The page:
June 2020, Singapore: Reflecting on Gupt Navratri                                                                                The verses now many a time flow gently like the river Shankh on their own within me, sometimes catching me unawares, receding the ominous tide and letting me rest gently in her bosom. The Divine Mother dwells in my beloved GuruDev’s gentle smile, His merciful glance, His roaring laughter, and also in His gentle chastising. She peers at me through His mountain peaked eyebrows and lets me take refuge in His Red Tilak. There is no fear. Only Love. For both are LOVE. And Love is everything there is.

Thank you, my GuruDev Om Swamiji.

               With You by my side, I have nothing to fear.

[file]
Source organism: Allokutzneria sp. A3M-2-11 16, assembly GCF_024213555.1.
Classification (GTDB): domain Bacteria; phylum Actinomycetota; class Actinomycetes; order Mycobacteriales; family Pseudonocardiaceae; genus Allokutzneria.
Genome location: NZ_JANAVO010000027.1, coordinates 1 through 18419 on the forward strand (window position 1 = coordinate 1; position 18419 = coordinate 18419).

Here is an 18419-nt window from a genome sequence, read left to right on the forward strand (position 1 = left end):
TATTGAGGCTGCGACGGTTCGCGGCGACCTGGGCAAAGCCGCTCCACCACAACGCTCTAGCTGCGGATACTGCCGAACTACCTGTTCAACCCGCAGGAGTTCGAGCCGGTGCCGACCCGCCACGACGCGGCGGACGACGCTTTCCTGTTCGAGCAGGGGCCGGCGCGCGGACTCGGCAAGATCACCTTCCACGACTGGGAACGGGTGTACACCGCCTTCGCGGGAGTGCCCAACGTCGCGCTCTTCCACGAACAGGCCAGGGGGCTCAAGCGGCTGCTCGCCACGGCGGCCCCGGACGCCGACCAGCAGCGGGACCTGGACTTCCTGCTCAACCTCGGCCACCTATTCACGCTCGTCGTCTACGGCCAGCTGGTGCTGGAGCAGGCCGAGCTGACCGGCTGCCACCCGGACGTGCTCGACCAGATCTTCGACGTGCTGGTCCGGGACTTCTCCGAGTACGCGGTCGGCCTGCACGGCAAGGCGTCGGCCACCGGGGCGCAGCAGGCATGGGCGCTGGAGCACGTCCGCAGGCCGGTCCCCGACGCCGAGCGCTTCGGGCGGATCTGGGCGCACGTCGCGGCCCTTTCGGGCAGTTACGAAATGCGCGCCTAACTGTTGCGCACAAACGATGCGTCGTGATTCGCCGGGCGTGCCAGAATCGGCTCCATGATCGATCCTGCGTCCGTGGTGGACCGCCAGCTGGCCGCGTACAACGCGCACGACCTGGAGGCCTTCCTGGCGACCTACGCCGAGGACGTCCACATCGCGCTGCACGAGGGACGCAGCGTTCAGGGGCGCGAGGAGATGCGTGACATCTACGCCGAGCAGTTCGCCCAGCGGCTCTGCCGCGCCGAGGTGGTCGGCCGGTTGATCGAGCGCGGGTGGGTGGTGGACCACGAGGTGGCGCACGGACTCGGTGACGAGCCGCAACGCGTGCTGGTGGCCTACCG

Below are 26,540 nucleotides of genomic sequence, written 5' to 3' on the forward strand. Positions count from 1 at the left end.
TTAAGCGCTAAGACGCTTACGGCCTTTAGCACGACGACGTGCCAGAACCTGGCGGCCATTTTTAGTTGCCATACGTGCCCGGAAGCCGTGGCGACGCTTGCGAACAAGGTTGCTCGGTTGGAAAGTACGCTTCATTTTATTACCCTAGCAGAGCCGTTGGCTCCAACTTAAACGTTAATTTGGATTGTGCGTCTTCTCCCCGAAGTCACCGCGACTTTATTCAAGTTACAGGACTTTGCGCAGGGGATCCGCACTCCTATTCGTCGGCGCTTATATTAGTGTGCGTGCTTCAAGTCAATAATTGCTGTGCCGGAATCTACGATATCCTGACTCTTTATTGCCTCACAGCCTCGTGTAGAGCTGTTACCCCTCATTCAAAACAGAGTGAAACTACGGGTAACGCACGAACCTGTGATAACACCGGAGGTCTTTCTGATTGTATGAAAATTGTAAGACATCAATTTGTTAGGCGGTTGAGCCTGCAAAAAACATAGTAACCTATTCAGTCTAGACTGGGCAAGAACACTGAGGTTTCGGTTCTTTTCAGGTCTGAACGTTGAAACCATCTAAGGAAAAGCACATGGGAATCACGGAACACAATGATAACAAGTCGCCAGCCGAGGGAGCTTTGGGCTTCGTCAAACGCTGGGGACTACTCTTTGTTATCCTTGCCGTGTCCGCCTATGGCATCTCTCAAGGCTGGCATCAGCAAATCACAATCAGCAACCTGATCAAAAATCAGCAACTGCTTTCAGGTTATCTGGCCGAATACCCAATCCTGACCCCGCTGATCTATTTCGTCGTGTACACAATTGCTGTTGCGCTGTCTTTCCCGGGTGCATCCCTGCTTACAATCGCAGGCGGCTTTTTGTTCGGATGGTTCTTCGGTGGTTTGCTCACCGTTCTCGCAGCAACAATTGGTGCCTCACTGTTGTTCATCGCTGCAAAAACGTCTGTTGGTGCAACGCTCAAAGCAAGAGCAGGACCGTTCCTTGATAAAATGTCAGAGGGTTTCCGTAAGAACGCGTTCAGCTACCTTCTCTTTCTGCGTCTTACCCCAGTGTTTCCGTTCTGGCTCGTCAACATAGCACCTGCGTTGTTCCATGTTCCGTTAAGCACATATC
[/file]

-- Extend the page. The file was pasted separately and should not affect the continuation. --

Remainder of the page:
Narayani Namostutae

 Glossary:                                                                                                                                                         

1.Bindo – A flat thick ring made of straw to balance round-bottomed pots, baskets, etc on heads.

2.Orka – Occult practitioners. Native to the Language spoken by the indigenous dwellers who came to reside in many areas of the then unified Bihar, Bengal, and Orissa.

Interesting Fact:                                                                                                                                           

1.Aing’ in the language means ‘I am’.